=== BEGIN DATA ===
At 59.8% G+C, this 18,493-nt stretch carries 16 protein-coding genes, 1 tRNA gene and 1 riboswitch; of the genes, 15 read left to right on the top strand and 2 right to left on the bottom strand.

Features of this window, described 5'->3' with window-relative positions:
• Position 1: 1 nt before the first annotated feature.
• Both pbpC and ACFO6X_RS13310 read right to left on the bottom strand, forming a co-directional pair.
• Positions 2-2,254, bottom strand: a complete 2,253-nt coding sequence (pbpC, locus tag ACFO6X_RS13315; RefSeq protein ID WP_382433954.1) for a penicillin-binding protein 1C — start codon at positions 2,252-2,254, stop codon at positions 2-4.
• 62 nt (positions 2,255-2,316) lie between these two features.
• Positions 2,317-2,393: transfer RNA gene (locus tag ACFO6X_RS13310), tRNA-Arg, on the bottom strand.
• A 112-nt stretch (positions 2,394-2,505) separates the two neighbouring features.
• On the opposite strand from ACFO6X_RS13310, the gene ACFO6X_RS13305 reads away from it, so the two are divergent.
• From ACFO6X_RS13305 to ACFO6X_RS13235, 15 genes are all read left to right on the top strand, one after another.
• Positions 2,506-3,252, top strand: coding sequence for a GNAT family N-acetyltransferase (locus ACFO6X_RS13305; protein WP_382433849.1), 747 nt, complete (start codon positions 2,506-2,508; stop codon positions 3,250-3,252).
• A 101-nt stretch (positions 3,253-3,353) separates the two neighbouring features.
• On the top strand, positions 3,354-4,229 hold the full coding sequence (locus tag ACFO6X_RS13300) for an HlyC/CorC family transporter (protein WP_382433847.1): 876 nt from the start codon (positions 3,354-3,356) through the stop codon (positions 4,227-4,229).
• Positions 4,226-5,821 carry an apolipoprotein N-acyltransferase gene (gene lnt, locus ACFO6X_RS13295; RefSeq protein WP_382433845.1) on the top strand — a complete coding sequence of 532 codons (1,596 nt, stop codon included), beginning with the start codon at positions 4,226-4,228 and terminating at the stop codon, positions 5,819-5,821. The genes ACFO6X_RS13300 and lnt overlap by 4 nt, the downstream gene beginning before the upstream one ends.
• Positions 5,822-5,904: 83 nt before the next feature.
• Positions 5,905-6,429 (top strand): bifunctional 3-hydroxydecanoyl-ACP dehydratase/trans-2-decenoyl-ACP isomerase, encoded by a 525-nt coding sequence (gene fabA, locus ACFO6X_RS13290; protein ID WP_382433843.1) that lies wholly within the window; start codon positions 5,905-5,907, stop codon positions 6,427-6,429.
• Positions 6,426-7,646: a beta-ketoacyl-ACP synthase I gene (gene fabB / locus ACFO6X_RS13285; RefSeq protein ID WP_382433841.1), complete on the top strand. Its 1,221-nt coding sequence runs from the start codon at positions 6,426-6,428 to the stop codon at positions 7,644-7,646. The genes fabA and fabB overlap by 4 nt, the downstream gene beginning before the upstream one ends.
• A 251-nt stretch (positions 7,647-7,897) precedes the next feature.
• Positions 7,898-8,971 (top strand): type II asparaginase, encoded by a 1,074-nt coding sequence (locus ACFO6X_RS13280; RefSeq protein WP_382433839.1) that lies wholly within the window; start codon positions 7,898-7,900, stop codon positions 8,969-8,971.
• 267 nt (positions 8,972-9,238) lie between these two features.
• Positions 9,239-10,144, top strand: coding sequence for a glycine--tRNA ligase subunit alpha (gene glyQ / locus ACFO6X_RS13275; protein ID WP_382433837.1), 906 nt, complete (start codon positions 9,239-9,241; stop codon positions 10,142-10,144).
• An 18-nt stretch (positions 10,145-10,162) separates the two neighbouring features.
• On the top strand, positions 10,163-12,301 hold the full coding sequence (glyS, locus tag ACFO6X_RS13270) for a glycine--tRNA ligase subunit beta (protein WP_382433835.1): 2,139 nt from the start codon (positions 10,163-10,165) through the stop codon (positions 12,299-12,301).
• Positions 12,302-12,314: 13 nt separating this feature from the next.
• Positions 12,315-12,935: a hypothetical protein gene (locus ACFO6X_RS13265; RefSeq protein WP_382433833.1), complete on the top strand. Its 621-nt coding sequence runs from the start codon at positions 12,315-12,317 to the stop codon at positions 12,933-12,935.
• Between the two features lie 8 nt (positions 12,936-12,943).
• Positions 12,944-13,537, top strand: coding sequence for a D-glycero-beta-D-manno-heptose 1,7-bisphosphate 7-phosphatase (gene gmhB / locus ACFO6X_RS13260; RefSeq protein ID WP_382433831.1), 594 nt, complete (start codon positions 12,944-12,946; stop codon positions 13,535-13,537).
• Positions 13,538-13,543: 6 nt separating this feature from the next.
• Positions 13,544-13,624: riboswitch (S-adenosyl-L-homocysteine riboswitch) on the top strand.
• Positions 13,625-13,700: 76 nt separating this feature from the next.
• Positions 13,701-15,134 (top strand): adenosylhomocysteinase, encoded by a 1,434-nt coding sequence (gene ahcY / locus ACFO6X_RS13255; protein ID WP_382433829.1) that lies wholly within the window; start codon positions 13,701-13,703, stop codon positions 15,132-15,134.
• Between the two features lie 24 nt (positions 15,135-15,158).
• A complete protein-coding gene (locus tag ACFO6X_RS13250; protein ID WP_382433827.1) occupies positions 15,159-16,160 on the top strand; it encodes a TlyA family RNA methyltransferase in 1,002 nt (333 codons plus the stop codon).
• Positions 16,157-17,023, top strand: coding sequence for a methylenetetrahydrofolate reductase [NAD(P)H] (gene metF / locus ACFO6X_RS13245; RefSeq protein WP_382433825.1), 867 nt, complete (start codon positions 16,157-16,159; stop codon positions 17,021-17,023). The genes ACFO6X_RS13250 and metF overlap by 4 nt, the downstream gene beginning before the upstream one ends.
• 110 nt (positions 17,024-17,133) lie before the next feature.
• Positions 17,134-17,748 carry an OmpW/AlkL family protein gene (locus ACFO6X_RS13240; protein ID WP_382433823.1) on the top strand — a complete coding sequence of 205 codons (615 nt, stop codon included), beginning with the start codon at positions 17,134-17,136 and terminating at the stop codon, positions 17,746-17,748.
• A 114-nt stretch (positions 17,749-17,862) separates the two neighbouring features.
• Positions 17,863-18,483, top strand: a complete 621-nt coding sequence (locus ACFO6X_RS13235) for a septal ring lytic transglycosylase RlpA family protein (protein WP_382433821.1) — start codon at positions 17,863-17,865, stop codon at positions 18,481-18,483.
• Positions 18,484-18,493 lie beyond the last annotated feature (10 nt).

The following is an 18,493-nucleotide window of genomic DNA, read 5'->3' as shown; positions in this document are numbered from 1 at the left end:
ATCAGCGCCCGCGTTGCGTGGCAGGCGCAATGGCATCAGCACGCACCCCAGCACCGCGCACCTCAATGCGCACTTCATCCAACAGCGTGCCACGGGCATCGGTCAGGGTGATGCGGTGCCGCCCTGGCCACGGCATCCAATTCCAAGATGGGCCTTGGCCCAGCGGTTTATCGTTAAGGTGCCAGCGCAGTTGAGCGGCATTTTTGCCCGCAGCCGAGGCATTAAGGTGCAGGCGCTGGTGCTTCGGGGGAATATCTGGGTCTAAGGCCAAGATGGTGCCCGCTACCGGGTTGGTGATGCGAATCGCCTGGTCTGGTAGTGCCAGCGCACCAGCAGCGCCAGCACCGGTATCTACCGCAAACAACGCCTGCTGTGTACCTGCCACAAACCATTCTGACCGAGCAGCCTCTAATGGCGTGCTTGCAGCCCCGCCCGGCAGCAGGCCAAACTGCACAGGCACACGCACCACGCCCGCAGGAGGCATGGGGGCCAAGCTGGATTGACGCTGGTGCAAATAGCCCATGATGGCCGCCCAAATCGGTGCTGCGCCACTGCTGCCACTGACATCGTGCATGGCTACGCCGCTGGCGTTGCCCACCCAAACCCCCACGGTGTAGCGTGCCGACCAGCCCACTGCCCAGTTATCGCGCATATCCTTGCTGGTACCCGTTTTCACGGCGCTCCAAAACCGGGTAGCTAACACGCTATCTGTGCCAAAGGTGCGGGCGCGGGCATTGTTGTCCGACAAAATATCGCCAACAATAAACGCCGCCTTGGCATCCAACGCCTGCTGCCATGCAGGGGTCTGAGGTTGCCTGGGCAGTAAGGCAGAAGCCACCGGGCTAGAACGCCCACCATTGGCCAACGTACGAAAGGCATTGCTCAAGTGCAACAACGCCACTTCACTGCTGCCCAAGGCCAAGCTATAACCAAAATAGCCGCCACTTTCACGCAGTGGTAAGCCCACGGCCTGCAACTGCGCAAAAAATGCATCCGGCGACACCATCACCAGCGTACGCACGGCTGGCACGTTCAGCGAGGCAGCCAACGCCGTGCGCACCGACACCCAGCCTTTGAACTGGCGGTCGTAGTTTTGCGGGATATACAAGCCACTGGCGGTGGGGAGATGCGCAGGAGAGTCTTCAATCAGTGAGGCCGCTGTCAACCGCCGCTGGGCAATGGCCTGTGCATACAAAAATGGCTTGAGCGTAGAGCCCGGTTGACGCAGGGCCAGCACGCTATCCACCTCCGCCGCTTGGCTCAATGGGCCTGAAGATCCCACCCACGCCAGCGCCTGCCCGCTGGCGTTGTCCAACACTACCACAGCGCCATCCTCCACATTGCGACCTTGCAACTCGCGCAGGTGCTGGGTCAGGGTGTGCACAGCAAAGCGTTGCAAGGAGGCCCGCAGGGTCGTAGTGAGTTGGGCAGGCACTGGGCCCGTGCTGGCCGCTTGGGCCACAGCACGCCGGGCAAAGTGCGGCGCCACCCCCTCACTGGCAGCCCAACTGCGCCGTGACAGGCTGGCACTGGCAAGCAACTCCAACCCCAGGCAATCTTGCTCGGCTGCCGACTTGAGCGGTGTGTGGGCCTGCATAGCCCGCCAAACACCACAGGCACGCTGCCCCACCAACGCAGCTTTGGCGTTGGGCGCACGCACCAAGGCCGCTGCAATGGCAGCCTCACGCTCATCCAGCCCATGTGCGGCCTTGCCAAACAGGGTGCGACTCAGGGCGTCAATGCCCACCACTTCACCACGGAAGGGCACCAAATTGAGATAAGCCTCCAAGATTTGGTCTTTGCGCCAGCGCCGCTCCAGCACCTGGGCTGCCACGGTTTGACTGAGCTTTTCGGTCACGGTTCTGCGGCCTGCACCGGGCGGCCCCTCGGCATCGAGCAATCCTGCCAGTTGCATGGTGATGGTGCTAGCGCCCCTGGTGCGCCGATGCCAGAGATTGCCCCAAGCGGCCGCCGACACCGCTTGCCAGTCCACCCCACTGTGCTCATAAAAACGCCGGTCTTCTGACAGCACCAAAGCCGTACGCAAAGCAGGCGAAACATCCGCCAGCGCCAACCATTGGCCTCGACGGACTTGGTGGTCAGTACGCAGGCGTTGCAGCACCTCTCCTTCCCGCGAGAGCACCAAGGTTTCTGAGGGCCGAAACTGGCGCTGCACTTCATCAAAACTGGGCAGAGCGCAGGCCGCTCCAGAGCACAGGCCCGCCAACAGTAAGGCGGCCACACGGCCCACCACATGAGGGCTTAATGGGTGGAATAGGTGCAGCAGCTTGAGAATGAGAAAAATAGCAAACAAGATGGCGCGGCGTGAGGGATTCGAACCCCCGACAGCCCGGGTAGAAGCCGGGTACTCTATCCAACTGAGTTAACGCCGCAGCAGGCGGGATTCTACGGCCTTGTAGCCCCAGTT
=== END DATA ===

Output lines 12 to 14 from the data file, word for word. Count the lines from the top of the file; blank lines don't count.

• A 101-nt stretch (positions 3,253-3,353) separates the two neighbouring features.
• On the top strand, positions 3,354-4,229 hold the full coding sequence (locus tag ACFO6X_RS13300) for an HlyC/CorC family transporter (protein WP_382433847.1): 876 nt from the start codon (positions 3,354-3,356) through the stop codon (positions 4,227-4,229).
• Positions 4,226-5,821 carry an apolipoprotein N-acyltransferase gene (gene lnt, locus ACFO6X_RS13295; RefSeq protein WP_382433845.1) on the top strand — a complete coding sequence of 532 codons (1,596 nt, stop codon included), beginning with the start codon at positions 4,226-4,228 and terminating at the stop codon, positions 5,819-5,821. The genes ACFO6X_RS13300 and lnt overlap by 4 nt, the downstream gene beginning before the upstream one ends.